by Rebecca Crichton
I don’t know about you, but I am feeling impacted by the difficult diagnoses, deaths, and grief in my life and the lives of many people I know.
A good friend died a year ago and I feel her presence in unexpected ways. Other people I have known have died more recently. I am deliberately avoiding using euphemisms like ‘passed’ or ‘lost to’ or even ones like ‘returned to the spiritual plane.’ I think it is good to be able to say the ‘D’ words – ‘Death’ and ‘Dying.’
It isn’t news that our society is uncomfortable with addressing the topic of end-of-life. Denial would be the operative word here. (Yet I see a real and significant expansion of the resources available for discussing and preparing for it, particularly among aging boomers and elders.)
I’ll start with an important caveat for what not to do when loss arrives in your life. Don’t ‘Get Over It.’ That bad piece of advice has punished and poisoned mourners for too long. What helps is the recognition that we ‘go through’ the feelings, actions, and other known effects of grief. One recent book—Resilient Grieving by Nancy Hone—reminds us that the grief stays but we ‘grow our lives around it.’
Increasingly, the topic of grief —the normal, expected, and often complex response to loss—is being addressed in new books and other resources. (Our website includes a Resource page devoted to End-of-Life.) As a long-time grief counselor and facilitator of grief support groups, I know how people benefit from sharing their stories and learning how others experience their own losses. Participants feel less alone and able to contribute to others at a time when they feel diminished and confronted by the death of someone they loved.
Grief groups, although focusing on loss, also have moments of deep connection and even humor. Those often come when people share the ways they have learned to live with their grief and how they have maintained contact with their loved ones.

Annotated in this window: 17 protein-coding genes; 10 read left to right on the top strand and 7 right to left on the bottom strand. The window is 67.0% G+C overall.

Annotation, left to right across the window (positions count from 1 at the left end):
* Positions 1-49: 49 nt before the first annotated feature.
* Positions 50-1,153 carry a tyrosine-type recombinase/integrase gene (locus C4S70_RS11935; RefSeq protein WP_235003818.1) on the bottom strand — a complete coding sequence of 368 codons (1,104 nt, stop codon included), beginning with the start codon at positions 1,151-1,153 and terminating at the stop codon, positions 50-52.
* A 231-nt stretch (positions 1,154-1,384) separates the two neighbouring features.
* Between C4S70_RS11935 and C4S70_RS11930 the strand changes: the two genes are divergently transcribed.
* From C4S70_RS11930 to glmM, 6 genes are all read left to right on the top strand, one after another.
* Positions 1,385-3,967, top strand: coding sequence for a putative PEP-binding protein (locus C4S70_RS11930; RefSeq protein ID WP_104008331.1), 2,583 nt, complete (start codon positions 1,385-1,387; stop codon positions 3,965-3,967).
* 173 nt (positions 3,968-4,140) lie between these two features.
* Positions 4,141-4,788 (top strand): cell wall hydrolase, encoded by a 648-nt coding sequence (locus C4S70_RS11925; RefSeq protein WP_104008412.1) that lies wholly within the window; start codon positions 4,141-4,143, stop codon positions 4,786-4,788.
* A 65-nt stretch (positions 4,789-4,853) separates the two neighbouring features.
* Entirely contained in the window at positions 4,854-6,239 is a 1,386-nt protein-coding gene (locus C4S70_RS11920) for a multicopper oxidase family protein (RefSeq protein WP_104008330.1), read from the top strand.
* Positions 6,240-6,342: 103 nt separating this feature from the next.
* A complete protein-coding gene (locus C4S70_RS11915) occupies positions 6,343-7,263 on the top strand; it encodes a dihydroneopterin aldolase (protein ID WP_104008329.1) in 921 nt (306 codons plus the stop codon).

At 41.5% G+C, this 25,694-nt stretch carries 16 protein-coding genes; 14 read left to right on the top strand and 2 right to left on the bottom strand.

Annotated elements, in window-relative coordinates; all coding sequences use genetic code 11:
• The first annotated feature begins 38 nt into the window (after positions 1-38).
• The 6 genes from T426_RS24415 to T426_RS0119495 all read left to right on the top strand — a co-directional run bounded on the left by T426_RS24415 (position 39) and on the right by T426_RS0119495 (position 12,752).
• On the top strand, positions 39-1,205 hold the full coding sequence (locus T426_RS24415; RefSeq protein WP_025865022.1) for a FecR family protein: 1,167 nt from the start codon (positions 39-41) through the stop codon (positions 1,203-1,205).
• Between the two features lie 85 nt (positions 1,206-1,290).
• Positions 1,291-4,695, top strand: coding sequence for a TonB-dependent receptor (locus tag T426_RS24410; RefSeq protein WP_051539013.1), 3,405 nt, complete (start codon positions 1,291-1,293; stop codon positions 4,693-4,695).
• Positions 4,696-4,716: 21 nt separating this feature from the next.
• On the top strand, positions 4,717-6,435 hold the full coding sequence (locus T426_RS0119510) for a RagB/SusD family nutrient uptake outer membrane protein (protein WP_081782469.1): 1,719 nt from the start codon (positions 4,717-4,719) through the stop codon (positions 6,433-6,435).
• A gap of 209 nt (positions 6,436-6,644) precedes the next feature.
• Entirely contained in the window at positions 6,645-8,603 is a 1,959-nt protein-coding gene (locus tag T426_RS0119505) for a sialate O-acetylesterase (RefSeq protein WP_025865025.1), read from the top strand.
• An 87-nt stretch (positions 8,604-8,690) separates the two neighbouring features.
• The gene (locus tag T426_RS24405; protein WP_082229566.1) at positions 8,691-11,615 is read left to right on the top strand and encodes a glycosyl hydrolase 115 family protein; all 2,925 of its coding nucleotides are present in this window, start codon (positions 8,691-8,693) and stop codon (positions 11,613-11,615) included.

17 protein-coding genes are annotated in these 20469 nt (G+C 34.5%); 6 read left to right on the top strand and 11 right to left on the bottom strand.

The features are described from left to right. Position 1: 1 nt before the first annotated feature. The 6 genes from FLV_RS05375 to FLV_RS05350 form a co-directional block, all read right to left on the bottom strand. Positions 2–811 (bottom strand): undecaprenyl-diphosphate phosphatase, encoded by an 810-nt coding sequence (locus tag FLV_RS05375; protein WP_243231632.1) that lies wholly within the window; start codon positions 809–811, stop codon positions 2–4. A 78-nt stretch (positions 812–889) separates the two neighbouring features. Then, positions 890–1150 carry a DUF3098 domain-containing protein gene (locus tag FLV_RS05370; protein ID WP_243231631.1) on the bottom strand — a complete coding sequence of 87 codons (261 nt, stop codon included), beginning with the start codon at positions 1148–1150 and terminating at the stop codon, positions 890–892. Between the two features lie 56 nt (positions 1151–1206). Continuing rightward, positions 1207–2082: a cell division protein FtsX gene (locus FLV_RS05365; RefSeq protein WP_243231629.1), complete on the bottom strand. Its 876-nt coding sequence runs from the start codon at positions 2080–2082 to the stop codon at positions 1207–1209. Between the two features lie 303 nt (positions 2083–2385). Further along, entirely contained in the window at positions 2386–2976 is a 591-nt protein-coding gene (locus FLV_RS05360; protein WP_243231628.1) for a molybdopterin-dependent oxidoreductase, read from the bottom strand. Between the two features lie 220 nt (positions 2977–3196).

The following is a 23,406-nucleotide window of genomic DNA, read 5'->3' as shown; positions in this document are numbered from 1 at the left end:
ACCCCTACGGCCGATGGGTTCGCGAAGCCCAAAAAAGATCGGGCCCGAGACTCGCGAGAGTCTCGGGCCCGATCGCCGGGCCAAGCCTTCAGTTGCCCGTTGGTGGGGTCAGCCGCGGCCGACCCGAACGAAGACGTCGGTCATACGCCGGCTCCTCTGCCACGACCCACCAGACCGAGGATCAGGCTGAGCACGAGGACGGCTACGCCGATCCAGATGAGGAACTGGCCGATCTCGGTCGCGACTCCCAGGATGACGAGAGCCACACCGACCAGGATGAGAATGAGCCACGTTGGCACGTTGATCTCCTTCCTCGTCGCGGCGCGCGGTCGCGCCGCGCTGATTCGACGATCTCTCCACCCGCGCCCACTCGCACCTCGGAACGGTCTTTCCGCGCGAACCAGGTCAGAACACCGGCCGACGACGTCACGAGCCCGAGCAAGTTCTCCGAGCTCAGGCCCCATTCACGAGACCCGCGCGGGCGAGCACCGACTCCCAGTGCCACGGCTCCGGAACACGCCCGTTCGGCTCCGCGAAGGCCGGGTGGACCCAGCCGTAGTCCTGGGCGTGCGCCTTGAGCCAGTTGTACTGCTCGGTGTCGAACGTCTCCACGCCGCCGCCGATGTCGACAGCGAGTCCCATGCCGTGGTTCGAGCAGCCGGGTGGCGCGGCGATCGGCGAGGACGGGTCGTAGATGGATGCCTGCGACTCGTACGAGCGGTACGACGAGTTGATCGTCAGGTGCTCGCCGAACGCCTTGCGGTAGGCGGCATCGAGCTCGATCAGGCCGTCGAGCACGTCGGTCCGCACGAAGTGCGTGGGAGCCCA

Part of healthy grieving includes finding your own unique ways to remember, tell stories, recognize, and incorporate aspects of the people you grieve.
There is another level of connection that many people experience but might not be comfortable sharing. They are in the realm Merriam-Webster refers to as “woo-woo.” These are the connections that include visions and voices, a sense of presence, or received messages.
The Restorative Nature of Ongoing Connections with the Deceased – Exploring Presence within Absence, the recent book of essays edited by Laurie Burke and Dr. Ted Rynearson, offers examples of how people grieve and heal through accepting ways to be close to their deceased loved ones.
I have heard stories about the appearance of loved ones at the same time they later hear the person had died. I know someone who feels visited by her partner whenever an eagle flies by. Another friend receives monthly ‘transmissions’ that she captures in writing from her husband who died 15 years ago.
None of these experiences frightened them. They were felt as reassuring, reminders of the depth of connection and shared love during their lives together.
Many people talk to those they are mourning. They might have special times when they converse, or a daily ritual of connection. Some like to report on their lives or ask for help with decision-making. An artist friend is creating Memento Mori—multi-media assemblages that honor her husband and mother, who both died within a few months of each other. Another friend is planting a memorial garden for her husband who died suddenly. She talks with him daily. A close relative often dreams about her parents, receiving what she takes as commentary on her life.
Whatever it is that you or others do to stay connected to people who have died and are missed, trust your own process for continuing your life, informed by the memories and intangible support of the people who helped you be who you are.